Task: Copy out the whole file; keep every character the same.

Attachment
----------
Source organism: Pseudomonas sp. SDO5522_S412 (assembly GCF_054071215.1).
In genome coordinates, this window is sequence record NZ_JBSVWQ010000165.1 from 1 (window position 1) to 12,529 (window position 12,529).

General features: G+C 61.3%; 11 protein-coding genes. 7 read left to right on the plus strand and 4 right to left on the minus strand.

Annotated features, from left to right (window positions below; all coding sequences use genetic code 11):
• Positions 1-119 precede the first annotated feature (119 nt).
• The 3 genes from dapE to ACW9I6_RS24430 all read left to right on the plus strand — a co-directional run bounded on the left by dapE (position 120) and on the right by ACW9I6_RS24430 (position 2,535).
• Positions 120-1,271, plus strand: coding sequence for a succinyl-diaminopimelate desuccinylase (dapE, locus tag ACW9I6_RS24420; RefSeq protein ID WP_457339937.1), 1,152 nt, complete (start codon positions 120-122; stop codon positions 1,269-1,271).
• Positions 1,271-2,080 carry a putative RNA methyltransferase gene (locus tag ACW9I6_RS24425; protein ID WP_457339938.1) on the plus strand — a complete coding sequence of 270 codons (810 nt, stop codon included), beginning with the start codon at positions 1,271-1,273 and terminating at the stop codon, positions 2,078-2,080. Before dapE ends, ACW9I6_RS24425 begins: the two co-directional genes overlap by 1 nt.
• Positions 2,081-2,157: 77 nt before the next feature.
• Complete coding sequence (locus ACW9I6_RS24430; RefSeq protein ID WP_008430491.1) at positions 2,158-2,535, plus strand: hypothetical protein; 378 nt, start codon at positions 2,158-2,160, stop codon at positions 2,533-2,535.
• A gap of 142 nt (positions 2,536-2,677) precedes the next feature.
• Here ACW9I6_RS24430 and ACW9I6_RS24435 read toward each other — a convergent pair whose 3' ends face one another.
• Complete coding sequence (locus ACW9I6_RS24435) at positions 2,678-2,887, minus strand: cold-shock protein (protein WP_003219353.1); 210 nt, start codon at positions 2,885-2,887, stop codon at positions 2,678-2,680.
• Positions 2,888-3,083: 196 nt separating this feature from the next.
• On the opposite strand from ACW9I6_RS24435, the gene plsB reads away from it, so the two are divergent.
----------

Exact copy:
Source organism: Pseudomonas sp. SDO5522_S412 (assembly GCF_054071215.1).
In genome coordinates, this window is sequence record NZ_JBSVWQ010000165.1 from 1 (window position 1) to 12,529 (window position 12,529).

General features: G+C 61.3%; 11 protein-coding genes. 7 read left to right on the plus strand and 4 right to left on the minus strand.

Annotated features, from left to right (window positions below; all coding sequences use genetic code 11):
• Positions 1-119 precede the first annotated feature (119 nt).
• The 3 genes from dapE to ACW9I6_RS24430 all read left to right on the plus strand — a co-directional run bounded on the left by dapE (position 120) and on the right by ACW9I6_RS24430 (position 2,535).
• Positions 120-1,271, plus strand: coding sequence for a succinyl-diaminopimelate desuccinylase (dapE, locus tag ACW9I6_RS24420; RefSeq protein ID WP_457339937.1), 1,152 nt, complete (start codon positions 120-122; stop codon positions 1,269-1,271).
• Positions 1,271-2,080 carry a putative RNA methyltransferase gene (locus tag ACW9I6_RS24425; protein ID WP_457339938.1) on the plus strand — a complete coding sequence of 270 codons (810 nt, stop codon included), beginning with the start codon at positions 1,271-1,273 and terminating at the stop codon, positions 2,078-2,080. Before dapE ends, ACW9I6_RS24425 begins: the two co-directional genes overlap by 1 nt.
• Positions 2,081-2,157: 77 nt before the next feature.
• Complete coding sequence (locus ACW9I6_RS24430; RefSeq protein ID WP_008430491.1) at positions 2,158-2,535, plus strand: hypothetical protein; 378 nt, start codon at positions 2,158-2,160, stop codon at positions 2,533-2,535.
• A gap of 142 nt (positions 2,536-2,677) precedes the next feature.
• Here ACW9I6_RS24430 and ACW9I6_RS24435 read toward each other — a convergent pair whose 3' ends face one another.
• Complete coding sequence (locus ACW9I6_RS24435) at positions 2,678-2,887, minus strand: cold-shock protein (protein WP_003219353.1); 210 nt, start codon at positions 2,885-2,887, stop codon at positions 2,678-2,680.
• Positions 2,888-3,083: 196 nt separating this feature from the next.
• On the opposite strand from ACW9I6_RS24435, the gene plsB reads away from it, so the two are divergent.